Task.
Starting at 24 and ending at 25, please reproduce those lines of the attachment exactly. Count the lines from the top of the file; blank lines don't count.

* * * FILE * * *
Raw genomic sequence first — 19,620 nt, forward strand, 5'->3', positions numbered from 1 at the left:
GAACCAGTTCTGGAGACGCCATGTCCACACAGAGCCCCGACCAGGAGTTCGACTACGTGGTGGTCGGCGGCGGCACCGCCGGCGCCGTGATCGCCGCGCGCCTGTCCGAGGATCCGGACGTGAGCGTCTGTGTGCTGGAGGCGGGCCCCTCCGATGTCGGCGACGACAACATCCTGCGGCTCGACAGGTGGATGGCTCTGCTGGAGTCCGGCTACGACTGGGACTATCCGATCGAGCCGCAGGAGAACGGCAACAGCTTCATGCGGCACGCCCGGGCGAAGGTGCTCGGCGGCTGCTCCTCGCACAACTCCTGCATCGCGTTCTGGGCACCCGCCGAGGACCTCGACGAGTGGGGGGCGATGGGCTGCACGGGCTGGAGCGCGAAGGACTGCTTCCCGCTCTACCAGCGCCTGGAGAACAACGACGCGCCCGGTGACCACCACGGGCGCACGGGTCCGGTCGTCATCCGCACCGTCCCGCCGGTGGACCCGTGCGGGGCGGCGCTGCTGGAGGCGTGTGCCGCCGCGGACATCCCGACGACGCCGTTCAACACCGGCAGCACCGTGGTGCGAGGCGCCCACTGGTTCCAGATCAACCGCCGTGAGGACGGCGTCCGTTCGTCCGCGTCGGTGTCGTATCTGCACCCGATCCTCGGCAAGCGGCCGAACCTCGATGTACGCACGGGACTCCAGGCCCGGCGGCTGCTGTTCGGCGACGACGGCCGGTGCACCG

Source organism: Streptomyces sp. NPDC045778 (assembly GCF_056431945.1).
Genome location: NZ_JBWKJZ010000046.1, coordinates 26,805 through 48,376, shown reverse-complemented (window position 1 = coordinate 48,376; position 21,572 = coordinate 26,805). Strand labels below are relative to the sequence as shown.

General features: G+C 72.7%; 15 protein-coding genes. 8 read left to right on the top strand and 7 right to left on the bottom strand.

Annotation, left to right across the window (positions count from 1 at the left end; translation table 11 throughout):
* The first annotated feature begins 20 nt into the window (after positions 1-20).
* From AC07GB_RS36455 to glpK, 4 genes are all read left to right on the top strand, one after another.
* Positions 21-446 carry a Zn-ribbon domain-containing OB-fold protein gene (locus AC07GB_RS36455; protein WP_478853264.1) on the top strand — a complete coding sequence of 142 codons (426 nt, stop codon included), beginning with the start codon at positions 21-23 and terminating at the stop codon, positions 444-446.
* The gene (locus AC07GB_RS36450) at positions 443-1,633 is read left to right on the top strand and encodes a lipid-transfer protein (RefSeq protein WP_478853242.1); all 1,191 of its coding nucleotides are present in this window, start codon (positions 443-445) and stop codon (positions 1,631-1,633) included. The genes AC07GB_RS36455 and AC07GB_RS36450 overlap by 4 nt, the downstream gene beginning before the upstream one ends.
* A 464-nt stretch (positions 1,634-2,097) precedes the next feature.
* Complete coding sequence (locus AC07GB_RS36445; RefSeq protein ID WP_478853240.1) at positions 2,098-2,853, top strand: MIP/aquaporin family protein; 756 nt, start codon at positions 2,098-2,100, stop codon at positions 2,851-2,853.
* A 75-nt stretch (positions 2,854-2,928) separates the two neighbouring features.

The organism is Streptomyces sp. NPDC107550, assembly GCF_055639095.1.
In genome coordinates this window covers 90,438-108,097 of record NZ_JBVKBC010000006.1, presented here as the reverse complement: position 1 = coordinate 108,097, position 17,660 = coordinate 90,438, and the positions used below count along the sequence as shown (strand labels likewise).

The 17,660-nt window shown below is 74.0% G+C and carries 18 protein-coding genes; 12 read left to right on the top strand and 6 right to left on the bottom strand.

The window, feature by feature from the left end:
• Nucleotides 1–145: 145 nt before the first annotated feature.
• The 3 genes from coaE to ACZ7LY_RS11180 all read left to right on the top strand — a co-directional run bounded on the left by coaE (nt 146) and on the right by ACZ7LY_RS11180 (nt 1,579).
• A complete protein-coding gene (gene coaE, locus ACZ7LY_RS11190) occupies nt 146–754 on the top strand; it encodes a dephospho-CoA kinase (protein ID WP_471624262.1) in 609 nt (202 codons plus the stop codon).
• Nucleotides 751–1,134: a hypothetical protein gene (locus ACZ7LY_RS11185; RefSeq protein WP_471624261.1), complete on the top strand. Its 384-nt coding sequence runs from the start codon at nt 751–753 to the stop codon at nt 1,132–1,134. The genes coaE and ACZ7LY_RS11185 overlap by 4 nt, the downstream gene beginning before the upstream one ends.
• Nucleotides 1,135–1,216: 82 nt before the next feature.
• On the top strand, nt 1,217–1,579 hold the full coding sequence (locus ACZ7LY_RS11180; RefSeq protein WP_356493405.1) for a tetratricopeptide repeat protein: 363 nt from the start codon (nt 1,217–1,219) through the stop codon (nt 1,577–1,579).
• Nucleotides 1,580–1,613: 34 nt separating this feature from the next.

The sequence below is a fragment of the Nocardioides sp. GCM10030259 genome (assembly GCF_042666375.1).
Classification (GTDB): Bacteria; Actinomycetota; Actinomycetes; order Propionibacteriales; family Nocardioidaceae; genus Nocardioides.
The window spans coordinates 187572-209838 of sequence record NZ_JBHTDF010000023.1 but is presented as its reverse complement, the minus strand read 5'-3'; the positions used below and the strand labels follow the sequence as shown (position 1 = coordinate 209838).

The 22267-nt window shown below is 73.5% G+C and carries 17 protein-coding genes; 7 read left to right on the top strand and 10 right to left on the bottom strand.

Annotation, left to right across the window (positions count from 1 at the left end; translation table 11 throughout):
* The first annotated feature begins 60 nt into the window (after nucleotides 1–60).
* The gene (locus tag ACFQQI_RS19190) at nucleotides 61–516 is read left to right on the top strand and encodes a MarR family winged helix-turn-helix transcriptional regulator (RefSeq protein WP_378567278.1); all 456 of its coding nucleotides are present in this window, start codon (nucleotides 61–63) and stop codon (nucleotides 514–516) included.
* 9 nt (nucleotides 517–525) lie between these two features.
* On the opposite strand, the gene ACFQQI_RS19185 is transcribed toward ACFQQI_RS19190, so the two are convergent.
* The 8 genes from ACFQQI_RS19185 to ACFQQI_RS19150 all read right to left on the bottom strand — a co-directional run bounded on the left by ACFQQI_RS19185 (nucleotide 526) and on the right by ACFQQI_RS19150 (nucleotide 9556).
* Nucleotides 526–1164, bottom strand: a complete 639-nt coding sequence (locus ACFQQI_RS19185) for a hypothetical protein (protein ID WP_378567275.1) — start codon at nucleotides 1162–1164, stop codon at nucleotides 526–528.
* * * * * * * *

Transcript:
• Nucleotides 1,580–1,613: 34 nt separating this feature from the next.

The sequence below is a fragment of the Nocardioides sp. GCM10030259 genome (assembly GCF_042666375.1).